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The Colour Paperback – 29 Apr 2004

4.2 out of 5 stars 75 customer reviews

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£8.99 FREE Delivery in the UK on orders with at least £10 of books. Only 8 left in stock (more on the way). Dispatched from and sold by Amazon. Gift-wrap available.

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Product details

  • Paperback: 384 pages
  • Publisher: Vintage; New Ed edition (29 April 2004)
  • Language: English
  • ISBN-10: 0099425157
  • ISBN-13: 978-0099425151
  • Product Dimensions: 12.9 x 2.4 x 19.8 cm
  • Average Customer Review: 4.2 out of 5 stars  See all reviews (75 customer reviews)
  • Amazon Bestsellers Rank: 17,874 in Books (See Top 100 in Books)

More About the Author

Rose Tremain's novels have won many prizes including: the Whitbread Novel of the Year (Music and Silence); the James Tait Black Memorial Prize and the Prix Femina Etranger (Sacred Country); the Sunday Express Book of the Year, the Angel Literary Award and shortlisted for the Booker Prize (Restoration) and a Giles Cooper Award (for her radio play, Temporary Shelter). Her novel The Colour, was shortlisted for the Orange Prize, and selected for the Daily Mail Reading Club promotion. In June 2007 Rose was made a CBE in the Queen's Birthday Honours.

Product Description

Amazon Review

Rose Tremain has long been one of the most vigorous and imaginative of novelists; her sweeping narratives (set against the most vividly realised of canvases) have made her books as dramatic and assured as anything being written today. The Colour represents a further burnishing of her considerable talents; it is a powerful drama of greed and aspiration set in the New Zealand Gold Rush of the mid-19th Century.

Tremain's protagonists are Harriet and Joseph Baxter, who (along with Joseph's mother) leave England for the promise of the new world that New Zealand represents. Needless to say, their relocation comes with many attendant (and nigh-insoluble) problems. But their struggle against the land continues apace until Joseph discovers gold in a nearby creek and ill-advisedly conceals the find from his mother and his wife. Gold fever takes an all-consuming grip upon him, and he leaves the family-owned farm to traverse the gold fields of the Southern Alps. There he will find a strange fate: one that affects those he has left behind as well as him.

As a study of human nature in extremis, this could well be Tremain’s most impressive book. Lacking the elegant stylishness of Restoration, The Colour grants us a fastidiously rendered picture of life lived at the sharp edge. And while her characters are confronted with terrifying decisions that few of us are ever likely to encounter, Tremain’s narrative gifts make it easy to identify with the decisions (both wise and catastrophic) that her characters take. The sense of period is forcefully conveyed, and while this is not as ingratiating a read as such earlier Tremain books as The Swimming Pool Season, her new level of ambition makes it perhaps the author’s most important book yet. --Barry Forshaw --This text refers to the Hardcover edition.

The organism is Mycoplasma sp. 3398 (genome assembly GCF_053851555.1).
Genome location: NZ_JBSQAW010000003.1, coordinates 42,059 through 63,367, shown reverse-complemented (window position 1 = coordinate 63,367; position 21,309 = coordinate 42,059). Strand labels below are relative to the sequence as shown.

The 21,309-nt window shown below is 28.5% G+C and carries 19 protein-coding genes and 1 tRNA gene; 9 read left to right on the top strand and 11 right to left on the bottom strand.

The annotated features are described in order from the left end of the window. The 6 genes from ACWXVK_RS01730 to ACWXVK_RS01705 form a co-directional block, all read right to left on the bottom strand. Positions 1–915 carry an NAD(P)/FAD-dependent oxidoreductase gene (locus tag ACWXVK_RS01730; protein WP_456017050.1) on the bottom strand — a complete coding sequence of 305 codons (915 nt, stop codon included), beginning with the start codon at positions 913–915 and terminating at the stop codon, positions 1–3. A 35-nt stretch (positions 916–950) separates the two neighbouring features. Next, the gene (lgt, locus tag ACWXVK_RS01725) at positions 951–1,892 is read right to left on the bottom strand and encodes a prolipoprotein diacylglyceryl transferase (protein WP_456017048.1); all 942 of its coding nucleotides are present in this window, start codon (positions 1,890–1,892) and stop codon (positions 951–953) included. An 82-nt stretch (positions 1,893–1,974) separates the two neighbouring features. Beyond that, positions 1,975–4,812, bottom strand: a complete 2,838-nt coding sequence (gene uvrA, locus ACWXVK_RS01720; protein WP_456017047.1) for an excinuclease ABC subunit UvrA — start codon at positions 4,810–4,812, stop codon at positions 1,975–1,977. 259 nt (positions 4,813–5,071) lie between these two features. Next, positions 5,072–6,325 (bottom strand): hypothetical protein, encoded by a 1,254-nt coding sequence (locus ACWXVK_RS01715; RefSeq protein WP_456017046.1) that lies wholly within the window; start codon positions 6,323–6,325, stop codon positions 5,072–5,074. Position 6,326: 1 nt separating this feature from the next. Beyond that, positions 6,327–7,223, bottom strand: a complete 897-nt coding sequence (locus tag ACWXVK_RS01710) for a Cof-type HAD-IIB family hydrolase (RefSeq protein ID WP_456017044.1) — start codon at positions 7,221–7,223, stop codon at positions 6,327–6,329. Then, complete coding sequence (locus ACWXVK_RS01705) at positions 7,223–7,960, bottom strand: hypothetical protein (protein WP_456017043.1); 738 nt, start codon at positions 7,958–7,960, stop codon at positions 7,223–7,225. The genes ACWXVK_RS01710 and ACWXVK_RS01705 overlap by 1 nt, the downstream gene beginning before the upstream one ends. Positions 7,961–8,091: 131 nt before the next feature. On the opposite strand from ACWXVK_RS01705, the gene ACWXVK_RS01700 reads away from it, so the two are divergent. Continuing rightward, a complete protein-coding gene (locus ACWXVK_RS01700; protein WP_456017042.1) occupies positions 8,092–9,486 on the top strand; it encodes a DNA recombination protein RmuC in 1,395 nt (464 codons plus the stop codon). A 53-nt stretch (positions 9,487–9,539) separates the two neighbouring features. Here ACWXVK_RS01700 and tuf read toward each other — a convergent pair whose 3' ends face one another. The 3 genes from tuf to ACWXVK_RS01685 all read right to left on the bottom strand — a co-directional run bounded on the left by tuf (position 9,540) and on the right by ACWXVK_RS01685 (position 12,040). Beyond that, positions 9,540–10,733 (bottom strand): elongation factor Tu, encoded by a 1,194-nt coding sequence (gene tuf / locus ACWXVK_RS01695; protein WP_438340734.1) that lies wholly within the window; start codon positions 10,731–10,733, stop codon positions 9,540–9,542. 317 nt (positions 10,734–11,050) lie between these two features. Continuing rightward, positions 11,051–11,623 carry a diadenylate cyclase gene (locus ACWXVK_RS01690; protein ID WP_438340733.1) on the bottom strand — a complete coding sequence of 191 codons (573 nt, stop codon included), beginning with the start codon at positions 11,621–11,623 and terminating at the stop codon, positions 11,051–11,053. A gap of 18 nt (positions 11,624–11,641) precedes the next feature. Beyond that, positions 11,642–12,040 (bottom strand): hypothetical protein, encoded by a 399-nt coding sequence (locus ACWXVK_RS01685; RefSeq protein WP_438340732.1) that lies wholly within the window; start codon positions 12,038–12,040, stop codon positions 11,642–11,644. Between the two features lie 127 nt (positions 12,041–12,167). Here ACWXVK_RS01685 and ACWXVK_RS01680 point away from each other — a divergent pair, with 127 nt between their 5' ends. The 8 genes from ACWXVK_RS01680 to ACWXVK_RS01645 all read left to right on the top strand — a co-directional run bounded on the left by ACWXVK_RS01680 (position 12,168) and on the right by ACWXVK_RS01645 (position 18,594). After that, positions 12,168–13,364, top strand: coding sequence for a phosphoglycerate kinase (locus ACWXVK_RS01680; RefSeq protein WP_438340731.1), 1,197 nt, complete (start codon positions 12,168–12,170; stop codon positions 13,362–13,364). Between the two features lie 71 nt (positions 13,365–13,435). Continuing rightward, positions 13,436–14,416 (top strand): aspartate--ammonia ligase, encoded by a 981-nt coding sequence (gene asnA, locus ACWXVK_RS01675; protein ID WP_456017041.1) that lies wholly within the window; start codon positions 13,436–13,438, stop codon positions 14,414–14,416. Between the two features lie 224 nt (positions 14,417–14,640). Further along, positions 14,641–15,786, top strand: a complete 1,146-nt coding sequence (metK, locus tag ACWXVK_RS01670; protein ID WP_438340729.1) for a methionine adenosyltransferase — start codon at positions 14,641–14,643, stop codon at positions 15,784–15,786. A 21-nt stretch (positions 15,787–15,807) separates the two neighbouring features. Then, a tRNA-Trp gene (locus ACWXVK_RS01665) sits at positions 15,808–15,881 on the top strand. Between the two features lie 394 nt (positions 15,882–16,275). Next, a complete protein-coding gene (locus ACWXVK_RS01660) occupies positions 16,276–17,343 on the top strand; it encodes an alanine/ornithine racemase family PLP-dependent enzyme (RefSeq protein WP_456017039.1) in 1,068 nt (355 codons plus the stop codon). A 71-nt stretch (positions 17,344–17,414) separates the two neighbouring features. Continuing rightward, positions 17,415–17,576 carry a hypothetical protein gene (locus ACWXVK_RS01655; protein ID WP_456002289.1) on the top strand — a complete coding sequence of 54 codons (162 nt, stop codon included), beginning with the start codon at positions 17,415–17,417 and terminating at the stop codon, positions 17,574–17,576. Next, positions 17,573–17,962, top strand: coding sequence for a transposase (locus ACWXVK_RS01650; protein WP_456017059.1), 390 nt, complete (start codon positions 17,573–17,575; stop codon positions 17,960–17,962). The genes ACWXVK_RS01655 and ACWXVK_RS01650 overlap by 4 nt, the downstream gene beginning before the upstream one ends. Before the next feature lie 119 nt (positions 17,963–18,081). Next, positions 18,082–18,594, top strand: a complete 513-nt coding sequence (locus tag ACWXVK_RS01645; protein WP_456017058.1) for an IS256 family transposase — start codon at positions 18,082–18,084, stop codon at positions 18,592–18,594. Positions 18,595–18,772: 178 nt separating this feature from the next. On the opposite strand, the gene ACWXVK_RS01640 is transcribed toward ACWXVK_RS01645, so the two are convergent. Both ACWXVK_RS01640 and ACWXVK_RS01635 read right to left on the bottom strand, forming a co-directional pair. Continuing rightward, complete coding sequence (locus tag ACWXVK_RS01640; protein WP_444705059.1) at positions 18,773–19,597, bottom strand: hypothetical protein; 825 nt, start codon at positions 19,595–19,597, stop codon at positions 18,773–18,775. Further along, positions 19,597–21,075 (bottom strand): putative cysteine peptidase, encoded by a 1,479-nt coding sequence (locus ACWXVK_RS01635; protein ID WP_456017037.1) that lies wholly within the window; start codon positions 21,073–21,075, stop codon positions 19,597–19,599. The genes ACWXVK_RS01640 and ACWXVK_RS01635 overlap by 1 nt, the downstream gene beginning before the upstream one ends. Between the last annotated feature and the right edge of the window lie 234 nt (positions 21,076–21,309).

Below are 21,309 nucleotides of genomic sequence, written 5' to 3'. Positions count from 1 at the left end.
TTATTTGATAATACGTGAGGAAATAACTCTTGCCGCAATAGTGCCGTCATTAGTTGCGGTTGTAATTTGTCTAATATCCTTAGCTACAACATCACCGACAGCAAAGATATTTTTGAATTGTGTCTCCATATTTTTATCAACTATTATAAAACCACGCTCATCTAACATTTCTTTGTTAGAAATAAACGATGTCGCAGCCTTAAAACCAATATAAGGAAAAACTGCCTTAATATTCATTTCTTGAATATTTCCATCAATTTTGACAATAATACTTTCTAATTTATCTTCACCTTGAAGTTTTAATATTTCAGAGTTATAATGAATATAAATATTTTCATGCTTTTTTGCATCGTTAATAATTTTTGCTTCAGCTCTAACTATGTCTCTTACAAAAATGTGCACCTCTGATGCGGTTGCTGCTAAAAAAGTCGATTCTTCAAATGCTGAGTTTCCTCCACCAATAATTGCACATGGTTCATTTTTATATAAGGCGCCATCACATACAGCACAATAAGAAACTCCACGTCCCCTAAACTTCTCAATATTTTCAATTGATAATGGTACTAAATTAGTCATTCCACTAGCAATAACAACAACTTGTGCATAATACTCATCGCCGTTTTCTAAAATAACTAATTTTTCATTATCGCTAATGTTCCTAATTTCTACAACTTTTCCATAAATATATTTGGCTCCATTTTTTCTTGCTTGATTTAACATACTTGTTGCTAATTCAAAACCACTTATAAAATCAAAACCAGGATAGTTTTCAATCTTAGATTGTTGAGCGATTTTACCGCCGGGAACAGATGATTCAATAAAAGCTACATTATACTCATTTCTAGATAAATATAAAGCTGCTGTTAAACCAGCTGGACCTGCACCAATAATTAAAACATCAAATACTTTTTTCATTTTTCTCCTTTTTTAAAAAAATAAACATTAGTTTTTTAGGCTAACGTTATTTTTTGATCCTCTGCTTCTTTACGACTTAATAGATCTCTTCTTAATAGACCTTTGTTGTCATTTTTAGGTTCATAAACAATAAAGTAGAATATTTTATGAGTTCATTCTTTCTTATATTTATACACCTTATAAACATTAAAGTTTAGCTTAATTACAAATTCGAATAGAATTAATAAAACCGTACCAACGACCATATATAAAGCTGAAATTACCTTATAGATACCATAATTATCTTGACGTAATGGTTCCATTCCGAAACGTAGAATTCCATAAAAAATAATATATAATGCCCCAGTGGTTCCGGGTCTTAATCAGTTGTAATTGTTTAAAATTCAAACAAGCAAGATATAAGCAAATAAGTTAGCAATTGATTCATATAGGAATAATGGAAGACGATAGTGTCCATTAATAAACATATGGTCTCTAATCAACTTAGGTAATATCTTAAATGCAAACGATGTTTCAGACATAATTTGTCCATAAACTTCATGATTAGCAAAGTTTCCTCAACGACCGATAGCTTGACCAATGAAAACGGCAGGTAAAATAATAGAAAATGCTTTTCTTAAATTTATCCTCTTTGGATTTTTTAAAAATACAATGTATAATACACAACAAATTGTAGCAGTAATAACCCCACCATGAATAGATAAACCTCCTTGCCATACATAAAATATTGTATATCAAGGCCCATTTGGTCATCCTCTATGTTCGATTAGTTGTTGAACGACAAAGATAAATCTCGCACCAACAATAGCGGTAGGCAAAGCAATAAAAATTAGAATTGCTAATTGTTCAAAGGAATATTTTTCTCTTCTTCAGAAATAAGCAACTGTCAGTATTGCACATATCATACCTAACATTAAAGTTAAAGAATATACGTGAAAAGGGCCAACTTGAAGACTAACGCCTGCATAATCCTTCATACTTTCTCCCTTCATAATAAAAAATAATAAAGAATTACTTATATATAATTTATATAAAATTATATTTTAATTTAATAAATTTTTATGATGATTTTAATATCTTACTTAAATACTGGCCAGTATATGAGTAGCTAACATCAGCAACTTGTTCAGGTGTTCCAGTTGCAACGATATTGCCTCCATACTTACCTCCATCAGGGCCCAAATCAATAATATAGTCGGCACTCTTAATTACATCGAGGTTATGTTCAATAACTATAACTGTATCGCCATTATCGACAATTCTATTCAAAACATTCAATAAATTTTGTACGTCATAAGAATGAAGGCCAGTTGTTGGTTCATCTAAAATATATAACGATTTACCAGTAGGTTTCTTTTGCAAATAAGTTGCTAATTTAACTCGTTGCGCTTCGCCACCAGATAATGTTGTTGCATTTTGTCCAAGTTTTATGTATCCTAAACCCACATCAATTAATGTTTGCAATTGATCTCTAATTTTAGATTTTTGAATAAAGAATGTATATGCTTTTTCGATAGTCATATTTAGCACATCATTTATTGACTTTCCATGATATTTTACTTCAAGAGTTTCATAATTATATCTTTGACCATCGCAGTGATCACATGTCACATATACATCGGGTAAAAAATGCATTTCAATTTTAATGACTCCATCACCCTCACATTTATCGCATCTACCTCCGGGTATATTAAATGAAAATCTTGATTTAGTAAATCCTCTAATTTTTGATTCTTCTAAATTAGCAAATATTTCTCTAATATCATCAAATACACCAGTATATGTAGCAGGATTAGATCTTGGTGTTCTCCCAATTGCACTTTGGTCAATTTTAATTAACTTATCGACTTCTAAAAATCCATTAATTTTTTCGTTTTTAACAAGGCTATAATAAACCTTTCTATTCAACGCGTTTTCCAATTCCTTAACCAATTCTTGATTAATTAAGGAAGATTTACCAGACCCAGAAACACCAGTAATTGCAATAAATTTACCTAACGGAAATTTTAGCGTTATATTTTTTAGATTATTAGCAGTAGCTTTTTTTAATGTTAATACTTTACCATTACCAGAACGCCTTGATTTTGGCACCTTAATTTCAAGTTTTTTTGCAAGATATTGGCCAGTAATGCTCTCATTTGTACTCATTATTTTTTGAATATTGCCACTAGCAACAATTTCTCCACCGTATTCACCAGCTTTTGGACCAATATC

Review

"Tremain is a magnificent storyteller with an enormous story to tell" (Independent on Sunday)

"This is a writer whose breadth of imagination and supple prose transcend the genre: she is one of the finest writers in England" (Daily Telegraph)

"Tremain has produced her own wondrous piece of gold" (Scotsman)

"A fabulous work, bravely imaginative, deeply moving, surprising, invigorating and satisfying" (Independent)

"This is a beautifully crafted book - at once a gripping adventure story and a compelling portrayal of human emotion at its bravest and its most vulnerable" (Economist)

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Customer Reviews

Top Customer Reviews

Format: Paperback
Perhaps I was reading a different book to the one described my most of the Amazon reviewers here. The one I read was a lyrical, majestic tale of human frailty set against an epic backdrop of cruel mountains and with meticulously researched attention to historical detail.
The threads of the book are woven skilfully and we, as readers, are kept guessing until the end, the principal characters - each real and vulnerable - taking us along with them as they struggle to come to terms with the cold consequences of their past choices. The writing is subtle and measured: I get the feeling that the author chooses each word with great care, and her selections are invariably right, as we both explore the psyche of people living on the edge and enjoy a rollicking good tale of gold and greed and hope.